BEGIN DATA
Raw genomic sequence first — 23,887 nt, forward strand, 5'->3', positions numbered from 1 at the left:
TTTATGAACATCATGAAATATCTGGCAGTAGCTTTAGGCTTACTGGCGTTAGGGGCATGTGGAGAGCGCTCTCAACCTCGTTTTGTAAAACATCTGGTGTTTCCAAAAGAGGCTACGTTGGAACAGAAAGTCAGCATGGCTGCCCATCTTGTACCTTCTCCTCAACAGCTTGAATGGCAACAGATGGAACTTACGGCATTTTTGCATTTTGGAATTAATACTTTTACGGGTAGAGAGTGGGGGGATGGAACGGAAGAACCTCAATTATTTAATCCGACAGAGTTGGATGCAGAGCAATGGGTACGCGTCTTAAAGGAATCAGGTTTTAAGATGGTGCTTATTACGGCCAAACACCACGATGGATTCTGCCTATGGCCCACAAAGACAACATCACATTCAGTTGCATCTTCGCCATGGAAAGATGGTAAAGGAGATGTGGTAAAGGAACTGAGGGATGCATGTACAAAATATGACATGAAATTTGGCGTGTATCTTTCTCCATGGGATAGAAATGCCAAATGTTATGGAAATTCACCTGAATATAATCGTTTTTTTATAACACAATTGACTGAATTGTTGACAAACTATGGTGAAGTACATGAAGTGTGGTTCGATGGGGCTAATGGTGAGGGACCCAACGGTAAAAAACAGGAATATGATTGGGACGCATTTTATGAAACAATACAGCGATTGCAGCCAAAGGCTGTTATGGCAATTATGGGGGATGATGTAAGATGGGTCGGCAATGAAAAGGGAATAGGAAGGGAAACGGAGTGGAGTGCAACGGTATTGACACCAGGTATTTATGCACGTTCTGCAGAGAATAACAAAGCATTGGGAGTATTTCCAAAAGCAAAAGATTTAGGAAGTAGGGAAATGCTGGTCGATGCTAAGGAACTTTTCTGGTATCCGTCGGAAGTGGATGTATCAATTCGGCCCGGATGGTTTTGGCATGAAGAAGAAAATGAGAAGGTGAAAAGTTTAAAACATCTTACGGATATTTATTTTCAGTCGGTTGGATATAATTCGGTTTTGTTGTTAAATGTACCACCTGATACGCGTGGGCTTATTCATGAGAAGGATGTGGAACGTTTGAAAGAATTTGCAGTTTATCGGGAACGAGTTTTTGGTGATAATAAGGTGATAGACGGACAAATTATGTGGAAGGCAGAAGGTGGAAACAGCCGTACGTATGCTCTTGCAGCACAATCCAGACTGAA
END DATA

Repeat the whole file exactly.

Raw genomic sequence first — 23,887 nt, forward strand, 5'->3', positions numbered from 1 at the left:
TTTATGAACATCATGAAATATCTGGCAGTAGCTTTAGGCTTACTGGCGTTAGGGGCATGTGGAGAGCGCTCTCAACCTCGTTTTGTAAAACATCTGGTGTTTCCAAAAGAGGCTACGTTGGAACAGAAAGTCAGCATGGCTGCCCATCTTGTACCTTCTCCTCAACAGCTTGAATGGCAACAGATGGAACTTACGGCATTTTTGCATTTTGGAATTAATACTTTTACGGGTAGAGAGTGGGGGGATGGAACGGAAGAACCTCAATTATTTAATCCGACAGAGTTGGATGCAGAGCAATGGGTACGCGTCTTAAAGGAATCAGGTTTTAAGATGGTGCTTATTACGGCCAAACACCACGATGGATTCTGCCTATGGCCCACAAAGACAACATCACATTCAGTTGCATCTTCGCCATGGAAAGATGGTAAAGGAGATGTGGTAAAGGAACTGAGGGATGCATGTACAAAATATGACATGAAATTTGGCGTGTATCTTTCTCCATGGGATAGAAATGCCAAATGTTATGGAAATTCACCTGAATATAATCGTTTTTTTATAACACAATTGACTGAATTGTTGACAAACTATGGTGAAGTACATGAAGTGTGGTTCGATGGGGCTAATGGTGAGGGACCCAACGGTAAAAAACAGGAATATGATTGGGACGCATTTTATGAAACAATACAGCGATTGCAGCCAAAGGCTGTTATGGCAATTATGGGGGATGATGTAAGATGGGTCGGCAATGAAAAGGGAATAGGAAGGGAAACGGAGTGGAGTGCAACGGTATTGACACCAGGTATTTATGCACGTTCTGCAGAGAATAACAAAGCATTGGGAGTATTTCCAAAAGCAAAAGATTTAGGAAGTAGGGAAATGCTGGTCGATGCTAAGGAACTTTTCTGGTATCCGTCGGAAGTGGATGTATCAATTCGGCCCGGATGGTTTTGGCATGAAGAAGAAAATGAGAAGGTGAAAAGTTTAAAACATCTTACGGATATTTATTTTCAGTCGGTTGGATATAATTCGGTTTTGTTGTTAAATGTACCACCTGATACGCGTGGGCTTATTCATGAGAAGGATGTGGAACGTTTGAAAGAATTTGCAGTTTATCGGGAACGAGTTTTTGGTGATAATAAGGTGATAGACGGACAAATTATGTGGAAGGCAGAAGGTGGAAACAGCCGTACGTATGCTCTTGCAGCACAATCCAGACTGAA